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Meta Description Length Impacts Search Click Rate

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Meta description

Meta description length can impact search engine results as well as how often searchers click.

Although search engines may use up to 155-160 characters, it doesn’t mean website publishers should write meta descriptions that long. Brevity has advantages.

Searchers want answers quickly. Search engines want to give them those answers in the meta description so that they don’t click off to a site. Sites of course want that click.

Ideally, an informative meta description is appealing to search engines. A brief one is appealing to searchers if it either gives them the answer to their question or points them to the site that has the answers. Best practices suggest a balance between the two ideals — information and clickability.

5 Best Practices

Five simple practices produce effective meta descriptions that will boost click-through rates from search engines.

  1. Put the most important keywords at the beginning.
  2. Use descriptive words.
  3. Be specific to a narrow audience. Don’t try to overreach.
  4. Write it like an ad, but don’t oversell. Communicate benefit.
  5. Obviously, count every character and cut it down to 155 or less.

Meta description is more than just limiting the content to less than 155 characters. It’s also very much about getting the click.

Do Meta Descriptions Improve SEO?

Think about search engine behavior and search user behavior. The first priority for both is the title. The title of course is more prominent than the meta description. The searcher looks at the title first for an answer and then the meta description — if necessary — for more information.

Search engines may not rank a page higher because of a well-written meta description. They simply display it in their own search results when they think it is relevant. Otherwise, they will create their own from snippets within the linked article.

What affects the results is the way the searcher reads and reacts to the meta description. High click rates and strong engagement with the landing page send a positive signal to search engines which in turn will increase the rank.

An overly long description will get cut off and lose click potential if critical keywords drop from view.

The meta description is a slice of HTML code that is placed within the <head></head> section of a web page. It usually goes in the document after the <title></title> tags and before the meta keywords tag.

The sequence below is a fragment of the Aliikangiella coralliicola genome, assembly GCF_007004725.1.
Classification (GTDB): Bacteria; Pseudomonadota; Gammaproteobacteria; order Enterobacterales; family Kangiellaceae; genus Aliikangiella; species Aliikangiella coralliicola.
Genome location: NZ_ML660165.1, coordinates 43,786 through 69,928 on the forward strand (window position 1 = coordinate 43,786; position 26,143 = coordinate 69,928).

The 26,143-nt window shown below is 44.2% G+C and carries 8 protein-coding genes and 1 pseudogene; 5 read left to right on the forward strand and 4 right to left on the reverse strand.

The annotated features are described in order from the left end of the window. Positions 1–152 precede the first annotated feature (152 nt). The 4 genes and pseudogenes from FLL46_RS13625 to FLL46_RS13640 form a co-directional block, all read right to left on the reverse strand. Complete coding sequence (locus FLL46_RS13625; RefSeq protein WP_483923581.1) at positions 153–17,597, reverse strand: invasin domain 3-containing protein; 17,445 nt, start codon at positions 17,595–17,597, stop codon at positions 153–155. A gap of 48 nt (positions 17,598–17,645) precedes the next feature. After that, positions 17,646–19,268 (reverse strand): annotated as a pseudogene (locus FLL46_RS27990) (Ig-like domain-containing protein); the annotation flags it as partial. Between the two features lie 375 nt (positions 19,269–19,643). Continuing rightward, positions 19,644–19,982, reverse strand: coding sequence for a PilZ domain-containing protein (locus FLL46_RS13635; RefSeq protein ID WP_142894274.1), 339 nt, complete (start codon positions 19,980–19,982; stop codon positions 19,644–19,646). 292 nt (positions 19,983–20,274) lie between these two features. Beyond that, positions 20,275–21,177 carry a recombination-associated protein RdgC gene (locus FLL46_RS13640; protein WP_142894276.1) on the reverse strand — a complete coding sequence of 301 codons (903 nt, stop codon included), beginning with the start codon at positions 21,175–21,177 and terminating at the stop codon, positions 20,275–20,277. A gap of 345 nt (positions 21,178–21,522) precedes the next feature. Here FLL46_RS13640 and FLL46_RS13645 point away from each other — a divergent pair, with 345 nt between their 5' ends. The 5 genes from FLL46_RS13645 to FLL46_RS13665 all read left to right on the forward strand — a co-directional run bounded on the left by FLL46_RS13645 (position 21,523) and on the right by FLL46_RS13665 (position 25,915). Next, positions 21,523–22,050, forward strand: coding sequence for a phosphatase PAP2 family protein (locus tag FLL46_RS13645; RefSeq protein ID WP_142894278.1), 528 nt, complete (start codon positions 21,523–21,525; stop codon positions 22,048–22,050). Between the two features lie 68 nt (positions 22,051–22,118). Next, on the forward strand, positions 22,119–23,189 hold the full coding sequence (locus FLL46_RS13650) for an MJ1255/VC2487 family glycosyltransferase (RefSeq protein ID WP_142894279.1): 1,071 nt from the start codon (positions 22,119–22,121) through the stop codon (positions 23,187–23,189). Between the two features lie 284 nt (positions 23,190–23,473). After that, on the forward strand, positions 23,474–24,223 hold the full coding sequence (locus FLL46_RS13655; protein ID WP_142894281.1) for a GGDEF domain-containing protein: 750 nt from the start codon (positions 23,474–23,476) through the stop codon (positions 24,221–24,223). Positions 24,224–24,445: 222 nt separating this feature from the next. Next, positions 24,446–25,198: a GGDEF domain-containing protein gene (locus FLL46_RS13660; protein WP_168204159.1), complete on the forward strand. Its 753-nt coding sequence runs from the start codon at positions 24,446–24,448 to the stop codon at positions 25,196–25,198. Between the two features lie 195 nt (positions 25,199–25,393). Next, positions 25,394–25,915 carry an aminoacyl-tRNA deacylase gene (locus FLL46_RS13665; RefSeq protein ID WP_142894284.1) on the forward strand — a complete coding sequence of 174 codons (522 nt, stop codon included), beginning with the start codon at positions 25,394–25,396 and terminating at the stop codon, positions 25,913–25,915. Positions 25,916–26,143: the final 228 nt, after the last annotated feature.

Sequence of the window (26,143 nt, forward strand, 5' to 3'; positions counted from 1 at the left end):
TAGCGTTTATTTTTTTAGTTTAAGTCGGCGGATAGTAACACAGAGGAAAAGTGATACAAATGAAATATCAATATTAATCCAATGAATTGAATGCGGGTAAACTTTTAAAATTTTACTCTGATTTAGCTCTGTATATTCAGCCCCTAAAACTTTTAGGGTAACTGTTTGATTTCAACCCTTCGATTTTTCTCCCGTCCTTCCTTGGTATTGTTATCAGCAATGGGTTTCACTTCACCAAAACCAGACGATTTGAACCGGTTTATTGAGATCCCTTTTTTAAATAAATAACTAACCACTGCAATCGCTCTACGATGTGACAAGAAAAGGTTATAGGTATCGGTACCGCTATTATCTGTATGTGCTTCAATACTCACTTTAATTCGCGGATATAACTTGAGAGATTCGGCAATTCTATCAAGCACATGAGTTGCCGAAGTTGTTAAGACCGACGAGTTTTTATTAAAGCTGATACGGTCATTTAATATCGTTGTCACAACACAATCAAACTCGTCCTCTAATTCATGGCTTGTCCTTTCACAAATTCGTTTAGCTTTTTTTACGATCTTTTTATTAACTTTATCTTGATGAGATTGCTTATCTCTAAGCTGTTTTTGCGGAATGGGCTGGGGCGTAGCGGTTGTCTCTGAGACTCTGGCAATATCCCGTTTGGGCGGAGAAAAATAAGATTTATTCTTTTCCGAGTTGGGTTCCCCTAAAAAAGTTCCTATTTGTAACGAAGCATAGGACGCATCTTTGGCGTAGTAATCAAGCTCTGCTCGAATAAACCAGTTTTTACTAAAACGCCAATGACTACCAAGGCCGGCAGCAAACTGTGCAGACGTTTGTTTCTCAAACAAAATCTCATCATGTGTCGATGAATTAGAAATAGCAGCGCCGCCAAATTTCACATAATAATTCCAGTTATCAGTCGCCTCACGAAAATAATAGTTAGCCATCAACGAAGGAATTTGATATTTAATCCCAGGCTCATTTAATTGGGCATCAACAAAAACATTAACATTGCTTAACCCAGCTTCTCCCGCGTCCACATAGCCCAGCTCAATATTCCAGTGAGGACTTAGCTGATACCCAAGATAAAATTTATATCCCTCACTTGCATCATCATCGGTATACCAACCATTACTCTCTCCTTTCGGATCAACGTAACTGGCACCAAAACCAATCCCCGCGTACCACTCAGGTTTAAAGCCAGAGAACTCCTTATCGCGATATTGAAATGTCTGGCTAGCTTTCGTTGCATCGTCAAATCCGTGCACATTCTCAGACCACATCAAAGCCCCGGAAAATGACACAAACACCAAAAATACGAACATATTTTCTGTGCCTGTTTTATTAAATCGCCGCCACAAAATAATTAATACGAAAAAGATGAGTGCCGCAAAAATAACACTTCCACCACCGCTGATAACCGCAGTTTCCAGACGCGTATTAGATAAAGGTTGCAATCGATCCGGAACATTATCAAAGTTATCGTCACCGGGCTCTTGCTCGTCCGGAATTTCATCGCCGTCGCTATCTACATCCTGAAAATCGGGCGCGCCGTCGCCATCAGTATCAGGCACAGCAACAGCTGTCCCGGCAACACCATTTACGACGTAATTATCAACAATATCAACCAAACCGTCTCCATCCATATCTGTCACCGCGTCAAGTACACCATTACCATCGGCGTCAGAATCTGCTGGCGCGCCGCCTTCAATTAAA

Here is a meta description example:

<META NAME=”Description” CONTENT=”The page description goes here.”>

Although it is possible to write a meta description that is 255 characters, it is a simple fact that search engines won’t display more than about 155 characters including spaces.

Other bloggers say it is 160 characters, but I have counted many descriptions, and each one in Google gets cut off at 155.

Either way, be informative and concise. Get to the point quickly. Large blobs of text are a turnoff.

Good Meta Descriptions

Go to Google, Yahoo! and Bing and do a test search. Scroll down the page and look at each description.

The descriptions come from one of two sources — either the description tag or, if the page doesn’t have one, a snippet of relevant content from the page.

For pages with meta description content longer than about 155 characters, the search engines cut off the display of the description with an ellipses (…).

The reason why a long description can impact search engine results is not so much the ranking of the page in the search engine results.

It is the likelihood of the searcher not clicking on the link if certain important keywords are cut off.

Place the keywords as close to the start of the description as possible. Not only will they be more easily noticed, they also won’t fall victim to being cut off.

If an important and relevant part of the description lies beyond character number 155, the searcher won’t see it and will be less likely to click on that link and more likely to click on another.

Even if it is the right length, poor word usage or the lack of a good keyword phrase can further reduce results.

Meta Description Example

Meta description length

The above example shows three tactics to emphasize relevance — “western caribbean weather” in the title, the URL and again at the beginning of the description.

Each use of the keyword phrase has been bolded by Google to make the search engine visitor more likely to see that this result has matched the phrase that he or she entered in the search box.

Note that the description has not been cut off and is limited to one sentence, although two shorter sentence also are possible.

Meta Description Keywords

Writing a good meta description starts with defining a keyword phrase (two to three words or more) that best fits the document title and content of the page itself.

When someone does a search and sees a list of pages, the odds are pretty good that the keyword phrase or some variation of it will appear in the title and again in the meta description. Google will make those words bold.

It is reasonable to think that most people will look at the title first and, if it is interesting enough, the meta description underneath.

When Google bolds the keywords, it improves the odds that the searcher will see them and click on the title link. The rest of the description is what “closes the sale” and results in a click.

Put the keyword phrase beyond the viewable portion of the search result, and it won’t appear in bold and the odds that the searcher clicks on your page declines accordingly.

Improve the relevance and potential for someone to click by putting the important keywords at the beginning.

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